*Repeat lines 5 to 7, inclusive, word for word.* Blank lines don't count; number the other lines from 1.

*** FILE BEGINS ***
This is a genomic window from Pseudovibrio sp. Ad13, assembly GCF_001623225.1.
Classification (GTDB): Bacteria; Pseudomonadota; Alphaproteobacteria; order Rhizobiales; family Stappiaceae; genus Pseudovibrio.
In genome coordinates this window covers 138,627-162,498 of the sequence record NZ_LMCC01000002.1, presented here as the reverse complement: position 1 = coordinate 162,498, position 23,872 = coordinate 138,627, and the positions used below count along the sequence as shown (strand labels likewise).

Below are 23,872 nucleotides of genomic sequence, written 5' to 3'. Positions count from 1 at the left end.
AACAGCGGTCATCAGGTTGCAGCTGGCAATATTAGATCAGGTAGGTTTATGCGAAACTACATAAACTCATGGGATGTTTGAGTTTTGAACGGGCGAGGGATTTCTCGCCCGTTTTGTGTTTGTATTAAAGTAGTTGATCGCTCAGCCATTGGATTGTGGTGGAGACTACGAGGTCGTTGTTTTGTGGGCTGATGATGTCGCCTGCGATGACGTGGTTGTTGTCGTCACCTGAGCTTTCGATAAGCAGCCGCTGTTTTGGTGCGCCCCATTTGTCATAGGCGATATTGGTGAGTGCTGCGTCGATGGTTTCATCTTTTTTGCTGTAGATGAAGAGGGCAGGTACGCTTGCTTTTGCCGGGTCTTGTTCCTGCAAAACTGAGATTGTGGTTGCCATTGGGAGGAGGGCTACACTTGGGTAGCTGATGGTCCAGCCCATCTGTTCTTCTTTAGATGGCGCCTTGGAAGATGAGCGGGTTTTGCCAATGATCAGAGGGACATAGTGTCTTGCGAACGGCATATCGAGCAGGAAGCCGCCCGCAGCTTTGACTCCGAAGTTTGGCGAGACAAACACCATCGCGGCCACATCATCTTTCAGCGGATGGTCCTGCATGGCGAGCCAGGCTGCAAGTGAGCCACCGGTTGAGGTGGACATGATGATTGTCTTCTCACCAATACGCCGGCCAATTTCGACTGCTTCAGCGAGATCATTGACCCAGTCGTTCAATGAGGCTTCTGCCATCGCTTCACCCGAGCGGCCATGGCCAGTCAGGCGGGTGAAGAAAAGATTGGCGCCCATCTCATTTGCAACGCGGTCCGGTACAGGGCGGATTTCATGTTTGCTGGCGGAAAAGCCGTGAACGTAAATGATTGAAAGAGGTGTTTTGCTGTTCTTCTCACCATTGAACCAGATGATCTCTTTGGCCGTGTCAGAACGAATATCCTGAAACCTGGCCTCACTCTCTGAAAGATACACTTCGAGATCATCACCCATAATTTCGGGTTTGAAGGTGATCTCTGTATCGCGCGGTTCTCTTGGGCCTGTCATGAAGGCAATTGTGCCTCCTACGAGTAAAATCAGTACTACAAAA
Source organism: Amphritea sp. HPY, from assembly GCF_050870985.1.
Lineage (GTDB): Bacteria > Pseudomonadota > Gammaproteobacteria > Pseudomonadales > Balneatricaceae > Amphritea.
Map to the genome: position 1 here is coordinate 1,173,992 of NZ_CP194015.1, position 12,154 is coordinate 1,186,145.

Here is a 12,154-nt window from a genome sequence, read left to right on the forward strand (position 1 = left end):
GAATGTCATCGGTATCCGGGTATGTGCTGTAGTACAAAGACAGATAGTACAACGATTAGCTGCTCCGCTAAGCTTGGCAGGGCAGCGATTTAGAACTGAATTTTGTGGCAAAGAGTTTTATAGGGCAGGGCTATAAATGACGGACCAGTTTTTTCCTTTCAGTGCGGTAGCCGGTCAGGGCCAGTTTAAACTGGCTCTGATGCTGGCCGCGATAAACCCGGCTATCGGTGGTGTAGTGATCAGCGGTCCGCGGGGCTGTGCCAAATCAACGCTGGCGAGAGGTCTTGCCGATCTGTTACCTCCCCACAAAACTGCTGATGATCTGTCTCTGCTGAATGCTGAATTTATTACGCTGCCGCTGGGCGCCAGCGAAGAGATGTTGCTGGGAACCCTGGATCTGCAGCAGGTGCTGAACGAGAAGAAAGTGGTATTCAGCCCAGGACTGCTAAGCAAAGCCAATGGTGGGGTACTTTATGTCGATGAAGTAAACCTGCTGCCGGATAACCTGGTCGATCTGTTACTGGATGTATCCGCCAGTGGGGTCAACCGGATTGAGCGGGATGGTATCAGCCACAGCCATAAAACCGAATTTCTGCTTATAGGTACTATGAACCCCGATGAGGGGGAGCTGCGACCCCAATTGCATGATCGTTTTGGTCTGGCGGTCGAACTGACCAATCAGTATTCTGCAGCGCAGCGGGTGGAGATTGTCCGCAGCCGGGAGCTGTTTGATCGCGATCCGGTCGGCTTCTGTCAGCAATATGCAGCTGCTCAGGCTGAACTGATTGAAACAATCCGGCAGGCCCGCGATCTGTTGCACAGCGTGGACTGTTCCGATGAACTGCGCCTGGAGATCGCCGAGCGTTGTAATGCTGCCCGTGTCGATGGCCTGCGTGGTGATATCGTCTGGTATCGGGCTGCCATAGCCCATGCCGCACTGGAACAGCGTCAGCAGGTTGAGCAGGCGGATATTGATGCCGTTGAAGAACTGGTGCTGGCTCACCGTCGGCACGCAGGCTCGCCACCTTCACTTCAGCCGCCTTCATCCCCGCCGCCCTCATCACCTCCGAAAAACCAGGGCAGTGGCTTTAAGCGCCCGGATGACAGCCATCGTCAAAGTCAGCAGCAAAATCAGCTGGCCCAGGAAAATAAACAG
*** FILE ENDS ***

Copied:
AACAGCGGTCATCAGGTTGCAGCTGGCAATATTAGATCAGGTAGGTTTATGCGAAACTACATAAACTCATGGGATGTTTGAGTTTTGAACGGGCGAGGGATTTCTCGCCCGTTTTGTGTTTGTATTAAAGTAGTTGATCGCTCAGCCATTGGATTGTGGTGGAGACTACGAGGTCGTTGTTTTGTGGGCTGATGATGTCGCCTGCGATGACGTGGTTGTTGTCGTCACCTGAGCTTTCGATAAGCAGCCGCTGTTTTGGTGCGCCCCATTTGTCATAGGCGATATTGGTGAGTGCTGCGTCGATGGTTTCATCTTTTTTGCTGTAGATGAAGAGGGCAGGTACGCTTGCTTTTGCCGGGTCTTGTTCCTGCAAAACTGAGATTGTGGTTGCCATTGGGAGGAGGGCTACACTTGGGTAGCTGATGGTCCAGCCCATCTGTTCTTCTTTAGATGGCGCCTTGGAAGATGAGCGGGTTTTGCCAATGATCAGAGGGACATAGTGTCTTGCGAACGGCATATCGAGCAGGAAGCCGCCCGCAGCTTTGACTCCGAAGTTTGGCGAGACAAACACCATCGCGGCCACATCATCTTTCAGCGGATGGTCCTGCATGGCGAGCCAGGCTGCAAGTGAGCCACCGGTTGAGGTGGACATGATGATTGTCTTCTCACCAATACGCCGGCCAATTTCGACTGCTTCAGCGAGATCATTGACCCAGTCGTTCAATGAGGCTTCTGCCATCGCTTCACCCGAGCGGCCATGGCCAGTCAGGCGGGTGAAGAAAAGATTGGCGCCCATCTCATTTGCAACGCGGTCCGGTACAGGGCGGATTTCATGTTTGCTGGCGGAAAAGCCGTGAACGTAAATGATTGAAAGAGGTGTTTTGCTGTTCTTCTCACCATTGAACCAGATGATCTCTTTGGCCGTGTCAGAACGAATATCCTGAAACCTGGCCTCACTCTCTGAAAGATACACTTCGAGATCATCACCCATAATTTCGGGTTTGAAGGTGATCTCTGTATCGCGCGGTTCTCTTGGGCCTGTCATGAAGGCAATTGTGCCTCCTACGAGTAAAATCAGTACTACAAAA
Source organism: Amphritea sp. HPY, from assembly GCF_050870985.1.
Lineage (GTDB): Bacteria > Pseudomonadota > Gammaproteobacteria > Pseudomonadales > Balneatricaceae > Amphritea.